METUKER RA BISECH – YAPESE QUARRIED STONE MONEY SITE

Balang at Metuker ra Bisech, is a large carved Yapese stone money disk on the island of Metuker ra Bisech, Ngerusar in Airai.   The stone disk apparently had been broken while transporting it to the coast and now lies at the head of a small ravine on the coralline limestone island.  The route of the trail to the site is shown in the map.  It begins at the edge cliff face for about 10 meters.  The stone disk is lying flat on a ledge some 3 meters above a quarried area.   The disk is approximately 3.5 meters in diameter, 20 centimeters thick, and teh center hole is approximately 20 centimeters in diameter, making it one of the largest such pieces quarried in the Palau Rock Islands.  The stone disk appears to be made from aragonite.  A small piece of a stone has been broken off.

Oral History (1)

Yapese myths say that a man Anagumang, was the ancient navigator who found the limestone caves of Palau and returned to Yap with the first stone money.  Anagumang legend says, first ordered the men to cut the pieces of store money in the shape of a fish.  Not satisfied,  he had them cut in the shape of a crescent moon.  Finally, he settled on a piece shape like a full moon with a hole cut in it for carrying, and brought it to Yap.  The first money was small and may have been used as ornaments or jewelry.  The hard, sparkling rock from which the money was quarried is unlike anything found in Yap.  Geologists identified two type of stones, aragonite and crystalline calcite-both as hard as marble; the material forms the colorful, glistening walls of limestone caverns in Palau.   Hundreds of voyages followed Anagumang’s initial excursion.  The Yapese, themselves had to gain permission from the Palauan chiefs of the villages in which the quarry they wanted to use lay.  Some returned, others did not.  The hazards of of the 250 miles journey to Palau in tiny canoes gave the money its value.  Even with the best weather and the finest canoe, the trip too a week, and the conditions often were far from ideal.  An entire expedition could be lost in a storm.  Often pieces of the money were given the names of men who died bringing it to Yap, and stories of their deeds passed along with the money.  The arrival of western traders in the late 1800s removed many of the hardships from the large quest for stone money.  In exchange for copra, traders would allow their large ships to be used to bring stone money from Palau.  The best remembered trader was Irish-American, David O’Keefe, who “was forced to resort to the Ibedul and the Koror chiefs, since the stone quarries at which his Yapese mined their money all lay under Koror’s jurisdiction” (Hezel, 1983).  “With as many as 400 men working i the Palau quarries at one time and O’Keefe’s schooners scurrying  back and forth between the islands, stone money was reaching Yap in unprecedented size and quantity” (Hezel, 1983).  The voyages for stone money ended at the turn of the century with the disappearance of O’Keefe and with the curbs imposed by the German administration on open canoe voyages.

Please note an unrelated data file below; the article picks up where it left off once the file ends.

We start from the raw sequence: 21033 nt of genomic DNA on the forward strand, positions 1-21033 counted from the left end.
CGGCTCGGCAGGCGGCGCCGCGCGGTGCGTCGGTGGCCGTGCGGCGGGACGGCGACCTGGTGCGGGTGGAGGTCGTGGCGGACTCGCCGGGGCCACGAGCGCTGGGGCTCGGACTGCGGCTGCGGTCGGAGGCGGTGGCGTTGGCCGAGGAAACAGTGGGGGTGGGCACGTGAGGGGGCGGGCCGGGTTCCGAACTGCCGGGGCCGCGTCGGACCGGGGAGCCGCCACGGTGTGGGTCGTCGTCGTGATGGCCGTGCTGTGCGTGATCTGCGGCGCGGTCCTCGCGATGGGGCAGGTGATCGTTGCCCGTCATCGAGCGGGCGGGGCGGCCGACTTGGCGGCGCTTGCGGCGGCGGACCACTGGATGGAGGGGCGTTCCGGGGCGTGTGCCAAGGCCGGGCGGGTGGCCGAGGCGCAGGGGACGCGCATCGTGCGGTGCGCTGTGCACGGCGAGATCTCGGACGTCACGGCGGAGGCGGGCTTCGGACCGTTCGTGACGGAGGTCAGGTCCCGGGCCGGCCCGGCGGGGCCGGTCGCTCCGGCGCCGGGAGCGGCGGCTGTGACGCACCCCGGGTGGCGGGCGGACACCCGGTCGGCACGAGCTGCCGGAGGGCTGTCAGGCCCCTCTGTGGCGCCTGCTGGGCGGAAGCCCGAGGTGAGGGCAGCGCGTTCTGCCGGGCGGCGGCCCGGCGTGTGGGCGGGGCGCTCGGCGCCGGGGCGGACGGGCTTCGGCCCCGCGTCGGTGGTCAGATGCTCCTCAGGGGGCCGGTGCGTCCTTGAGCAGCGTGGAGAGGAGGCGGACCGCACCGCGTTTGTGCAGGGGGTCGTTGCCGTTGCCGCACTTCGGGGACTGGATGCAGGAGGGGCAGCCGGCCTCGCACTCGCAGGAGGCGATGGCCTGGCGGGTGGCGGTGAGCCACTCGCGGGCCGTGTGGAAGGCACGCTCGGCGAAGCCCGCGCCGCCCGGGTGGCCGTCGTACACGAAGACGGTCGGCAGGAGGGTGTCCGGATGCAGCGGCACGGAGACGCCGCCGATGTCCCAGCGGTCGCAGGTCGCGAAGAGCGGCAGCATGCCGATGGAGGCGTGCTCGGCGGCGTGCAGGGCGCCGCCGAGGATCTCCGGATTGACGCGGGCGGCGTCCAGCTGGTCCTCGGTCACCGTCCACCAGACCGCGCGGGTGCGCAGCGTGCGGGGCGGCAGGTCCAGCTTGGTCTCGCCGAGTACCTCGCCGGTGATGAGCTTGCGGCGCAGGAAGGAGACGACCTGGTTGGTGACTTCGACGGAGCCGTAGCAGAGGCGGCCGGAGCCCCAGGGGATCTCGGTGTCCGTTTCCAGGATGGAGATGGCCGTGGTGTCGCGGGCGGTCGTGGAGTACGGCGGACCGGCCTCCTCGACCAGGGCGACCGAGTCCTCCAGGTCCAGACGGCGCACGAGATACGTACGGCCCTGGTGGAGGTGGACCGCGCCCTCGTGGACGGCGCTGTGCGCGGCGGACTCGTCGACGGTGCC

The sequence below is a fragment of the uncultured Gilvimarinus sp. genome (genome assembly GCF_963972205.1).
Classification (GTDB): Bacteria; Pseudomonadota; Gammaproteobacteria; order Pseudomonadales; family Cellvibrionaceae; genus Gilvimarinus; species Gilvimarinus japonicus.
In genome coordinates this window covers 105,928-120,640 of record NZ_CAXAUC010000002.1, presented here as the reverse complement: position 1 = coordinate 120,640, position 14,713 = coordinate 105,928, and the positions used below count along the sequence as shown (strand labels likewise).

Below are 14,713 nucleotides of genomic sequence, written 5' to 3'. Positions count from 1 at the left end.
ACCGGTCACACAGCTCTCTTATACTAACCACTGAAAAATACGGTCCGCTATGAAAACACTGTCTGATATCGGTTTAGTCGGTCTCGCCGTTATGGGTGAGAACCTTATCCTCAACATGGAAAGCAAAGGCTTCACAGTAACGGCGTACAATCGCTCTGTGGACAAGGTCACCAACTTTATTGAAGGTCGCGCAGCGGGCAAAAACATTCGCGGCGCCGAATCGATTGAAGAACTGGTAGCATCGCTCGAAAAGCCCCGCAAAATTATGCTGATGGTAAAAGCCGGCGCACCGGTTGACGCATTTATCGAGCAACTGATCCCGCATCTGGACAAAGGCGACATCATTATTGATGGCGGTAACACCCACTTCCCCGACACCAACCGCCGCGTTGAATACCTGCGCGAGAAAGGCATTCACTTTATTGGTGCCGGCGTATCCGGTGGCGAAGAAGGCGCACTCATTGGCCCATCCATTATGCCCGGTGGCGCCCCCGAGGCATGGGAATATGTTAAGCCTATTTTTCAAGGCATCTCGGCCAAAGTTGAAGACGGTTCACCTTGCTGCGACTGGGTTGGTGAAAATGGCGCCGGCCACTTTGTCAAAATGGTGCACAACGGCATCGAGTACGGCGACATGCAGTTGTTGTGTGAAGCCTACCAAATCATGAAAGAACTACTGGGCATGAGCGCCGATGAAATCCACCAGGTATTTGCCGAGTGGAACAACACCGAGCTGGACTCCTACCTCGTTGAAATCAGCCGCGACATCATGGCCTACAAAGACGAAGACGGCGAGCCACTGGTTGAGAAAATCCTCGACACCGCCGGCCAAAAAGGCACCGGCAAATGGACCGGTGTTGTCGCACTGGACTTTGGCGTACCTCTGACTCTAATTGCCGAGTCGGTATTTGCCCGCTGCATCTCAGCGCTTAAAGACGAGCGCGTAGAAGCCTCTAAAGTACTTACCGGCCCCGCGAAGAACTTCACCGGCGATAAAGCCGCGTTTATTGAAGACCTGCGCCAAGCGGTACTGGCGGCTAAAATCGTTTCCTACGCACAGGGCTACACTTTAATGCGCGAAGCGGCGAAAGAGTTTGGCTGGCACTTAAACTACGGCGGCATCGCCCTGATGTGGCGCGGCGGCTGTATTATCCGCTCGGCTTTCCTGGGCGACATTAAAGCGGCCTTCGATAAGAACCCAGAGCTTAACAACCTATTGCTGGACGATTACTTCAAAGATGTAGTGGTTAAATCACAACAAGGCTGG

Oral History (2)

Another oral history reports that the Yapese people were searching  all over the islands for something they could make into their money.  Finally among Palau’s Rock Islands, they found large limestone rocks called Balang.   After they chose the beautiful rock that was to be carved into money, they began to think of what was to be the shape of this money.  At first they though they should make tin the shape of hte brave fish of the sea, the shark.  The shape was good but was too long, and that made the money brittle.   They kept searching and trying to think of the shape of their money.  They grew tired and weary.  Finally darkness fell and the moon rose up behind the top of the palm trees.  They looked and then began to dance, sing, and praise the round full moon because htat was to be the shpae of their money.   With their adze tools, they carved the rock into large round shapes and made a hole in the center so that the heavy money could be carried by men on poles.   The money was then loaded onto canoes and rafts and carried across the sea, north to the distant islands of Yap.

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